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24 September 2014

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States Reform

In your hands

By Ryan Morrison
Find out how you can shape the islands government. Read on and have your say…

Inside the States of Jersey
Inside the States of Jersey

We've been running a poll on for the last two weeks giving islanders a chance to tell us which of the five options they would like to see the States adopt.

More than 500 people voted for one of the six options in the poll, one each for the five options put forward by PPC and a none of the above option.

The most popular option in our self selection, non-scientific poll was option five (40%) but option two was very close behind with (37%).

Option one was the third most popular choice with 13% followed by none of the above at 8%. Options three and four get around 1% between them.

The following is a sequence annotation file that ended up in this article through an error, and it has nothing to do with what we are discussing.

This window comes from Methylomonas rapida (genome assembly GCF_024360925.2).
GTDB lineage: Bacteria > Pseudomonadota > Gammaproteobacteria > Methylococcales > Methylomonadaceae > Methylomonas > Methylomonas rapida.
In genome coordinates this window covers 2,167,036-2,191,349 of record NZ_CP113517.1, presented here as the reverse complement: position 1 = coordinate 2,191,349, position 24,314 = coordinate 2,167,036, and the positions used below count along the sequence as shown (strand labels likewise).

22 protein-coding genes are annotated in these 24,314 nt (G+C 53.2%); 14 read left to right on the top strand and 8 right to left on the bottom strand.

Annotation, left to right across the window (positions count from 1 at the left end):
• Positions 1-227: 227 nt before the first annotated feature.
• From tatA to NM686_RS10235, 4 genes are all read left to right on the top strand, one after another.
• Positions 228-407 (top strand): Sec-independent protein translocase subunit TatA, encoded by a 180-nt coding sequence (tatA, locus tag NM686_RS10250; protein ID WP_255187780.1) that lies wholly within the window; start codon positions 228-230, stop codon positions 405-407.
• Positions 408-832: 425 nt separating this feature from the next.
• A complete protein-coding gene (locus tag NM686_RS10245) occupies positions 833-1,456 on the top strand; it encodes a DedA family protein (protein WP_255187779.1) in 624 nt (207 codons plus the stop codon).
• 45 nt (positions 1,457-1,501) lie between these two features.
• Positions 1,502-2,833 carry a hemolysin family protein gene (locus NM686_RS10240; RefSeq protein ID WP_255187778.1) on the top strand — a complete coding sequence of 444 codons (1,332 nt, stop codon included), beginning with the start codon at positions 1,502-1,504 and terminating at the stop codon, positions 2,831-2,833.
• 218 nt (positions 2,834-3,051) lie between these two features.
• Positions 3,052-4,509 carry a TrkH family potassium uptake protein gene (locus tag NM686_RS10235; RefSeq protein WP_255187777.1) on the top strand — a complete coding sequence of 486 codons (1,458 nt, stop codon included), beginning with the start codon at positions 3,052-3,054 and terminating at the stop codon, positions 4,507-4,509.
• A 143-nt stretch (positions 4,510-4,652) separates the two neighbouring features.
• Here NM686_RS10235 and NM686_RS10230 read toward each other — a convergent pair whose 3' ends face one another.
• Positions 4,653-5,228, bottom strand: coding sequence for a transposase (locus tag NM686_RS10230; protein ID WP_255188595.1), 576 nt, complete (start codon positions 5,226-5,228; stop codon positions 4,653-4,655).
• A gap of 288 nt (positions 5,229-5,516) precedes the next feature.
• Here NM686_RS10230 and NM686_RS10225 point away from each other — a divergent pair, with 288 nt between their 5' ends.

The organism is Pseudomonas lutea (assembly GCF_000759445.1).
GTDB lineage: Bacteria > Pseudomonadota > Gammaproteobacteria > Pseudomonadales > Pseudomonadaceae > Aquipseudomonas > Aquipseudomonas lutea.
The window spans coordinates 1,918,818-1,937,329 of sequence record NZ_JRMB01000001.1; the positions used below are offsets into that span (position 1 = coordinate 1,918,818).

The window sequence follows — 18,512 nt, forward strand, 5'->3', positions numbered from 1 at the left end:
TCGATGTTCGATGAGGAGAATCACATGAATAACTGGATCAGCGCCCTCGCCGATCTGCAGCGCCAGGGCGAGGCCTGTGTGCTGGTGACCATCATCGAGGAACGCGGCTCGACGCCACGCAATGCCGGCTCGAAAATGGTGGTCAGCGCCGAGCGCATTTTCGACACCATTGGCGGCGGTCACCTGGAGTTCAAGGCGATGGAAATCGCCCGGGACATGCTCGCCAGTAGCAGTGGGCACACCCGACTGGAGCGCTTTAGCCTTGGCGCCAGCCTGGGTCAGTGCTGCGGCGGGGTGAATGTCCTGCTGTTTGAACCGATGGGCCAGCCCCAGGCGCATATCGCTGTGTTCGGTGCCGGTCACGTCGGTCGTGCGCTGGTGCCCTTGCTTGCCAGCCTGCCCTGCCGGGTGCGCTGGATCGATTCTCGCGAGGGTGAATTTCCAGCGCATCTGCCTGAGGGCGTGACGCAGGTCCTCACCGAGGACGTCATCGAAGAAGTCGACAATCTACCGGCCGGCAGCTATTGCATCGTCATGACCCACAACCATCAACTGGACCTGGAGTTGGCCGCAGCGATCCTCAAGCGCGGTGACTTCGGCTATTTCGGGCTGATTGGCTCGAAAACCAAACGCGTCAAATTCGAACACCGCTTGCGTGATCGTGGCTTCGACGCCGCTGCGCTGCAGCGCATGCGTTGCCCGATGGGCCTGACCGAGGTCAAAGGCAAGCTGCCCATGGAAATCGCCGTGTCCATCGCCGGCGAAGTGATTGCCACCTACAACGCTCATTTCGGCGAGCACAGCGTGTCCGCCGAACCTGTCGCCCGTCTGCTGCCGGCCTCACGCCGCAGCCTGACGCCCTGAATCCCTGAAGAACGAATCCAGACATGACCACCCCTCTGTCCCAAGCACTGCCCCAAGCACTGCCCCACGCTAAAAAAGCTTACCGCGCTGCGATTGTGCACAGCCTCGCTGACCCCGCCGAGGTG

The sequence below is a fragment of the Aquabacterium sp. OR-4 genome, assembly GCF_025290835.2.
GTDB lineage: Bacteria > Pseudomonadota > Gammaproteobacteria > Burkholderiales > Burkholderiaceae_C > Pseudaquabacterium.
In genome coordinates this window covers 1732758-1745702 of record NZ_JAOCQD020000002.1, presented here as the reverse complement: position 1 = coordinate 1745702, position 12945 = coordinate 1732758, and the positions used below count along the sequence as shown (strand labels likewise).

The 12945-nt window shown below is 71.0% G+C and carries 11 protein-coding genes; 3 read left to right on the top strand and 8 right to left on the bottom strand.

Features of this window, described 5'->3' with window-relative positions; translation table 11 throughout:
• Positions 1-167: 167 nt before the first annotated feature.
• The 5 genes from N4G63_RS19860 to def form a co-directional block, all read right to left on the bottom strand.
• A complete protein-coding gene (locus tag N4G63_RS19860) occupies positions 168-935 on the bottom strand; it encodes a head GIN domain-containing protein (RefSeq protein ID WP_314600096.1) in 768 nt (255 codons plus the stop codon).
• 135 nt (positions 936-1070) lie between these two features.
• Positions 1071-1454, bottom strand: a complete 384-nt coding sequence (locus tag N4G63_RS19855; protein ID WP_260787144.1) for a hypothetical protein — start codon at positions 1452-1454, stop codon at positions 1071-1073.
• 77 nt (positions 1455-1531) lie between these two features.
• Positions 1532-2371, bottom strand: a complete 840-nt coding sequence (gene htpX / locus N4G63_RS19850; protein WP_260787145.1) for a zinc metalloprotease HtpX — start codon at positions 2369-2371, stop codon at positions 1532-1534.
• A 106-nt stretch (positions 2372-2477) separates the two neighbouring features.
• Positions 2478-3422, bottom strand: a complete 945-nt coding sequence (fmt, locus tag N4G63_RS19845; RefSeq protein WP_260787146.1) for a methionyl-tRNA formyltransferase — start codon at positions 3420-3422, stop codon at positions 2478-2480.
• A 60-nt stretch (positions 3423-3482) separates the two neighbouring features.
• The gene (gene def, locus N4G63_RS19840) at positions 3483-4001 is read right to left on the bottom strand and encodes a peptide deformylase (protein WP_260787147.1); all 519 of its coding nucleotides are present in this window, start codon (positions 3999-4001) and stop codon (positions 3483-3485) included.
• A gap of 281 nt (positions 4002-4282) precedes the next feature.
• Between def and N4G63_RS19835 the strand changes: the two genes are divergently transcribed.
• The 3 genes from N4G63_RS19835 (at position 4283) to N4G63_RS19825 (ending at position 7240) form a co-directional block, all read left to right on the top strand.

States reform

In the summer of 2006 an opinion poll was undertaken to find out what islanders thought of the States of Jersey and the election process.

Constable Derek Gray (from States Assembly)
Constable Derek Gray (from States Assembly)

Around 1,000 people were surveyed and the results made up part of a consultation paper on the make-up and composition of the States.

Now the group behind the paper, the Privileges and Procedures Committee, are getting ready for the next stage of the debate.

That’s where you come in.

The second phase of the consultation will see a guide to the options being sent to every household for islanders to read and find out more.

ballot boxes
Ballot Boxes

Then another opinion poll will be launched to ask people for their thoughts on each of the options discussed in the guide.

Unlike the first consultation paper this latest one includes five options instead of four. The fifth is down to an amendment tabled by Deputy Geoff Southern and Senator Ben Shenton.

The fifth option is a no Constables option.

The paper will be sent to island homes in the week of Monday 29 January 2007. However for those of you that can’t wait here are a few of the highlights.

The five options